I have a switch inside my house which feeds power to two fixtures on opposite corners outside. I installed LED motion sensor fixtures which have their own sensors and lights but they have never worked properly. They have the feature where if you turn them off and on with X seconds they should remain on but this never works. Looking at the troubleshooting in the manual it actually says that multiple fixtures can't be on the same circuit. Why is this and how can I work around this problem? Are there fixtures available that support this arrangement? Rewiring the circuit isn't really an option as the switch is on the bottom floor and the fixtures are at the roofline.

Thanks in advance for any answers.

  • 1
    You have read the instructions and read the solution - put them on different circuits.
    – Solar Mike
    Mar 2, 2019 at 20:10
  • 1
    What make and model are the fixtures? Mar 3, 2019 at 1:49
  • It doesn't usually work if flipping the switch on/off will keep them on. They get confused
    – Josh
    Nov 18, 2022 at 23:57
  • If possible only use one sensor for both lights, otherwise you need a second switch
    – Josh
    Nov 19, 2022 at 0:00
  • @josh: the ones I have seen, including the cheap one I got frome w home center and installed on my own house, work exactly as intended. You may not have the timing right; a brief pause (a second or three) is needed before turning back on to engage the stay-on mode.
    – keshlam
    Nov 19, 2022 at 8:02

1 Answer 1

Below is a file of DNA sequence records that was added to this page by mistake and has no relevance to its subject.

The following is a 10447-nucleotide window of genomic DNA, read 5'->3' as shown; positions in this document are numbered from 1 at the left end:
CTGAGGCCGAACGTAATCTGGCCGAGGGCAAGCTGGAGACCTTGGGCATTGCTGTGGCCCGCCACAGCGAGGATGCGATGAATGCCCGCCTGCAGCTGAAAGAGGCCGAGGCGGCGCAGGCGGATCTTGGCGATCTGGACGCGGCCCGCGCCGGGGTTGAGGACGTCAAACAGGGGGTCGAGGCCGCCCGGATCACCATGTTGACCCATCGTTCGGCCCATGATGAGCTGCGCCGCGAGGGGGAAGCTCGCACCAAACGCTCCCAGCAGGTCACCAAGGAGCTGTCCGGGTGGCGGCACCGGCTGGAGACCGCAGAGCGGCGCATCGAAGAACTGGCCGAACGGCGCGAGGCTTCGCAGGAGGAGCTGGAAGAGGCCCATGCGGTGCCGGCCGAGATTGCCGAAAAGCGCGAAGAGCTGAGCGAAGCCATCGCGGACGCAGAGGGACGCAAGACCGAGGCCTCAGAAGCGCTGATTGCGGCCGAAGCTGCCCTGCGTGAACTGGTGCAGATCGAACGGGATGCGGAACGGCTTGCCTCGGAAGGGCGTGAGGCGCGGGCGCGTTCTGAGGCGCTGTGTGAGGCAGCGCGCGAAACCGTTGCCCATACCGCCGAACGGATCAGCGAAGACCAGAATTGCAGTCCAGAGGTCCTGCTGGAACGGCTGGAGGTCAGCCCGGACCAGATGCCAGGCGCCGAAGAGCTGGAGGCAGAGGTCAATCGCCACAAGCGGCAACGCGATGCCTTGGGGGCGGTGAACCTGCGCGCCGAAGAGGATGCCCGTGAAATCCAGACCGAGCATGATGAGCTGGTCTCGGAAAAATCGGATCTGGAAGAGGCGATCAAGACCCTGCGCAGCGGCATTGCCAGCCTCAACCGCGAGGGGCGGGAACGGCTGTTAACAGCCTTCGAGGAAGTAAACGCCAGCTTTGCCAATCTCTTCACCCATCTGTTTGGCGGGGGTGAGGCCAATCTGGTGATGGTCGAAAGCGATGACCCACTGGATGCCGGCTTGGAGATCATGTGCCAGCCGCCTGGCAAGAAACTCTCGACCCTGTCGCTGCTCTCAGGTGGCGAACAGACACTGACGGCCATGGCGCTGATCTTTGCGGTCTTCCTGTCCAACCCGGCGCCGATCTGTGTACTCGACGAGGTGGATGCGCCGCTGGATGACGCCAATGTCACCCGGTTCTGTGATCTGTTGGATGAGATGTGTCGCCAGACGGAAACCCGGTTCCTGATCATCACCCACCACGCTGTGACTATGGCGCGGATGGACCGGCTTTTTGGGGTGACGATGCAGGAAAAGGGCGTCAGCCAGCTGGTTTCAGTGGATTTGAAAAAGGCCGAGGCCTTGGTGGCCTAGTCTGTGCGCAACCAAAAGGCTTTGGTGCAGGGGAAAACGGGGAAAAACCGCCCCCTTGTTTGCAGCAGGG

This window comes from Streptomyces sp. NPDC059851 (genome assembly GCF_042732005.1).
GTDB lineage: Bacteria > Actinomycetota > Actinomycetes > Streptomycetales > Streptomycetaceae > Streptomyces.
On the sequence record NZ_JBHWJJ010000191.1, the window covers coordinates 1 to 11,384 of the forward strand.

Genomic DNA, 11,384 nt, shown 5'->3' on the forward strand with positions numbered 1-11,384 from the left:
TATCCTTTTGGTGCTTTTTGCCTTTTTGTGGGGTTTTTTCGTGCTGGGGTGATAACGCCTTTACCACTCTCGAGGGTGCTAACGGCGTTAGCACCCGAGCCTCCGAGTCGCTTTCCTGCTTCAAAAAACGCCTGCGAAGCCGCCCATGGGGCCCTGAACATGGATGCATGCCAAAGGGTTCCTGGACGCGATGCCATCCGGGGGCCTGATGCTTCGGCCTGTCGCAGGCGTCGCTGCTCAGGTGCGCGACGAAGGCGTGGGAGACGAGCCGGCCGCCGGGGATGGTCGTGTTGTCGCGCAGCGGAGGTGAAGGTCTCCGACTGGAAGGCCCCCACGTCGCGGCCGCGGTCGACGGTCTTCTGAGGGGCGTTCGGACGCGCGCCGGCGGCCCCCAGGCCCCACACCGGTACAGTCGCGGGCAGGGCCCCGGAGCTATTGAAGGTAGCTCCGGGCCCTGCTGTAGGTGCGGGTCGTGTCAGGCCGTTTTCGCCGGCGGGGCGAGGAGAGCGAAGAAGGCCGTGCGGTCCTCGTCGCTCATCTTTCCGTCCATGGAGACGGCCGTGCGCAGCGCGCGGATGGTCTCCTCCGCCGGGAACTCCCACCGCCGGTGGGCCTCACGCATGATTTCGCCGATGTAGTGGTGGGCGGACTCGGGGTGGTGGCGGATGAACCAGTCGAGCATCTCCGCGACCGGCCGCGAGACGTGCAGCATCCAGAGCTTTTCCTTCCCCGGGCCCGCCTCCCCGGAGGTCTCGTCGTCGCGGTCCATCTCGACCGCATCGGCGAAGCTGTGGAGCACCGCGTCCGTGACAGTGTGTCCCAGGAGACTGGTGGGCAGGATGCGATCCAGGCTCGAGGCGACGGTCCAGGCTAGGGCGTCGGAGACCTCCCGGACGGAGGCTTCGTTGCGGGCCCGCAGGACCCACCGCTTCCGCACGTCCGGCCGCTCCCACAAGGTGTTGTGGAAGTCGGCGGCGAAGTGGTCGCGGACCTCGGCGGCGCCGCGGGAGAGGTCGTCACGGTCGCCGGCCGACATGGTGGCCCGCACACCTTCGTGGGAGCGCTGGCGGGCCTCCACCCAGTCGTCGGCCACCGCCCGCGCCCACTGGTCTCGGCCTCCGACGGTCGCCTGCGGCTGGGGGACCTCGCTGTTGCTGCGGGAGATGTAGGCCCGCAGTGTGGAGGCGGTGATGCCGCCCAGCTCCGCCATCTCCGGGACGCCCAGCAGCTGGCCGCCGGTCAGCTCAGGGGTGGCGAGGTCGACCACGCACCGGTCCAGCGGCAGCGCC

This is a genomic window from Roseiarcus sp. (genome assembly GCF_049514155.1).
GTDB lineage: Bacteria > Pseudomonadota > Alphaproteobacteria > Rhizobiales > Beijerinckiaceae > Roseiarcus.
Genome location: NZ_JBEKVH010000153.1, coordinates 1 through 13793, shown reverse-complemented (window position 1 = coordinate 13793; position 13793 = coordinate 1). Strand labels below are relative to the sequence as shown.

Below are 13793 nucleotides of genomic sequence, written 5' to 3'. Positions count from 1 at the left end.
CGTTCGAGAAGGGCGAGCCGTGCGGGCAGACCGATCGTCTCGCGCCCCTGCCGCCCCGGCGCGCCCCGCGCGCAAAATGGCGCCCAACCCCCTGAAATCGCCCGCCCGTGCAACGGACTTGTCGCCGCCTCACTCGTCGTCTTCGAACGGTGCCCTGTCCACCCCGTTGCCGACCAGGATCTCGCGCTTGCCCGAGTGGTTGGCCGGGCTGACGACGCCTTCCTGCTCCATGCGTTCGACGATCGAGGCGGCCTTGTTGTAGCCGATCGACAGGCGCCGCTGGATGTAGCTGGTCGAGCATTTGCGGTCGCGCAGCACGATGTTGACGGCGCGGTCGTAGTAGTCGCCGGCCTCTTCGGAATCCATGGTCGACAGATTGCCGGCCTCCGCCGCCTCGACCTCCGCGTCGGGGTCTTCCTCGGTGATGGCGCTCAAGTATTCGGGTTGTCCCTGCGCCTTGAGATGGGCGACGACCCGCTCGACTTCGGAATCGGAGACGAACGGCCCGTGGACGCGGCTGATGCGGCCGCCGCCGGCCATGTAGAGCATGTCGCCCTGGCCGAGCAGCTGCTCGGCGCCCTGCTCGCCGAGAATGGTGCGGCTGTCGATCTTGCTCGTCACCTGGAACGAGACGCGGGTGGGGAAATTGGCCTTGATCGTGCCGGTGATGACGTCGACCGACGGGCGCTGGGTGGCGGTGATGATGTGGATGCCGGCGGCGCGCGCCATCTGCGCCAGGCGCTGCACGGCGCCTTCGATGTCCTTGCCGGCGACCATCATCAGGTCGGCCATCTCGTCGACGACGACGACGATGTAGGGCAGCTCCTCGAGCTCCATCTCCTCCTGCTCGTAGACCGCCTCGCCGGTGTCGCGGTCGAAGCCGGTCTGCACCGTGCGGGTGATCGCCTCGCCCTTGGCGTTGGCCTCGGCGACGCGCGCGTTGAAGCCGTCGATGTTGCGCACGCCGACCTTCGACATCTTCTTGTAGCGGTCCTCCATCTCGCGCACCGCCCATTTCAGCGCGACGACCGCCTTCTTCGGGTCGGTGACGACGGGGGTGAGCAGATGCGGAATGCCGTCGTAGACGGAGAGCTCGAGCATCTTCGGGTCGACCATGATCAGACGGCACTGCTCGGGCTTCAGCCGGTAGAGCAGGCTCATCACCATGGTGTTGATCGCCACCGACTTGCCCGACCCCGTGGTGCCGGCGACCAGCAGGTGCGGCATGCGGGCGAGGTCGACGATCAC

Unfortunately many or even most of the motion sensor lights on the market are junk. At least that's been my experience. I have installed a bunch of these purchased at big box stores that just didn't work, replaced them with better quality brands and had no trouble.

Before I went to too much trouble with these, I'd remove them and bench test them - wire them up (carefully of course) on a test bench and see if they work as they are supposed to one at a time. If they don't, you can return them and get something better without wasting a lot of time.

If they work individually, I'd further bench test that they DON'T work with both on the same circuit. I am skeptical that that's really an issue. If it is, it's probably more trouble to rearrange your wiring on separate circuits than it is to just replace them with better lights that don't have that restriction.

In fact it probably boils down to replacing them either way so maybe it doesn't even make sense to test, just find a high quality brand that works when installed on the same circuit and replace them.

Your Answer

By clicking “Post Your Answer”, you agree to our terms of service and acknowledge you have read our privacy policy.

Not the answer you're looking for? Browse other questions tagged or ask your own question.